Grief: 3 years and 2 months after loss

One of my most pressing concerns about moving out of the “hole on Pol” was that it was Ava’s only home.

On the day I went back to clean after the move I sat in her room a long while.  I was happy to be leaving but oh so sad to be leaving her space.  I was worried she would not come with us, that I would not feel her closeness the same way…that it would all be too much new to include a wee soul that was here for merely 35 weeks.

We then packed up to the apartment and she felt gone.

And I wept. 

For 5 long months, although I had moments where she felt close it was not the same. I worried we had made a mistake and that my girl was gone too far from me and unable to know where her family now was.

We moved into the Dream on Russet 17 days ago and have been slowly settling in.  I have been unpacking boxes that contain memories of her.   The shelf I assembled while 6 months pregnant with her, vases I received after she passed, the coat of Matt’s I put on when I chased the raccoon off the roof in the middle of the night. Her stuffed dog.  Her handmedowns for Lillian.  All the sudden she came flooding back into our home, like warm spring air she blew back into our lives.  It is now apparent that she was not gone before but rather our life was on hold, our life was “gone” and thus I could not feel her.  Her memory resides in me and those memories are jogged by our life.   It brings me great comfort to see her things on a daily basis, it turns my eye towards her and gives me pause, for her.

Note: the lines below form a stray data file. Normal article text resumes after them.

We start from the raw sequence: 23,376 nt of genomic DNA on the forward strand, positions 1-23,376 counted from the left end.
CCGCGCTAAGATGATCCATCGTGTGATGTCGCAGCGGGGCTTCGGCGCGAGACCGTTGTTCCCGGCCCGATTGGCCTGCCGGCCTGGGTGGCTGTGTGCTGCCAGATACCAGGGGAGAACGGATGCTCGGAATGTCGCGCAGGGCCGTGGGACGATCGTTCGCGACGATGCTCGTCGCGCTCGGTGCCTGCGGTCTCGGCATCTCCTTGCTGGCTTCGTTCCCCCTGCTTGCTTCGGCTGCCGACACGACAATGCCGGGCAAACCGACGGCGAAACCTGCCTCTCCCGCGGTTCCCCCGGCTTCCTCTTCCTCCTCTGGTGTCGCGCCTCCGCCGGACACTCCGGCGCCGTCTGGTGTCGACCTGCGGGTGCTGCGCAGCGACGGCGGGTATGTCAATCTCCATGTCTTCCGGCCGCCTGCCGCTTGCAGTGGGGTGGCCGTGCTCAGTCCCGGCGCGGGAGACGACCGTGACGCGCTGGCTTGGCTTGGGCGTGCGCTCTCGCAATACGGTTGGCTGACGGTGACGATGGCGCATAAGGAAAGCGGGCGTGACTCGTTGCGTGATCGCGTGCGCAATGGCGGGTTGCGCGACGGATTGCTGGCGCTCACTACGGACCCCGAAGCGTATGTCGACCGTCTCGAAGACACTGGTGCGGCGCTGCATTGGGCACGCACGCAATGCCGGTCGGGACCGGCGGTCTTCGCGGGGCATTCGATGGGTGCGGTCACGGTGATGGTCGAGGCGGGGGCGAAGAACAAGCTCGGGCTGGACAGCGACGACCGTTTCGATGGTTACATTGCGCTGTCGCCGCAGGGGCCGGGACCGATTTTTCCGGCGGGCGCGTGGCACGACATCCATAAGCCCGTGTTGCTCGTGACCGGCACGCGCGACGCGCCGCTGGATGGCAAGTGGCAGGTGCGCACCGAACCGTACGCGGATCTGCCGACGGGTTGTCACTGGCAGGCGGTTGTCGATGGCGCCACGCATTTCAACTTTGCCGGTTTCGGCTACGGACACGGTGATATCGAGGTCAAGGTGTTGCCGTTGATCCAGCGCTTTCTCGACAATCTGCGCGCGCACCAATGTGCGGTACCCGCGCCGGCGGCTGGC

My grief has changed once again on me, crossing the 3 year mark and starting a fresh new life in our new home.  I still have days where the only thought I can possess in my head is “I miss Ava” yet there is a greater gentle appreciation for her.  I find myself listening harder than I ever have before.  Listening to the wind to hear if her name is there, watching to see if I can find the little subtleties of her in our life.  Now my loss is not an oppressive weight that sits on my chest, consumes my thoughts and bites in the back of my throat but rather the sweet sting of tears.  Sweet moments of loss and regret.

Even more so now it is coming apparent that Robert Munsch had it right.  He wrote in his book for his lost children, “as long as I am living my baby you will be.”  As long as I am here she is here.  As long as Matthew is here, she is here.  Although life complicates and absorbs our attention, drawing us away she is here in us. 

That may be the greatest comfort of all.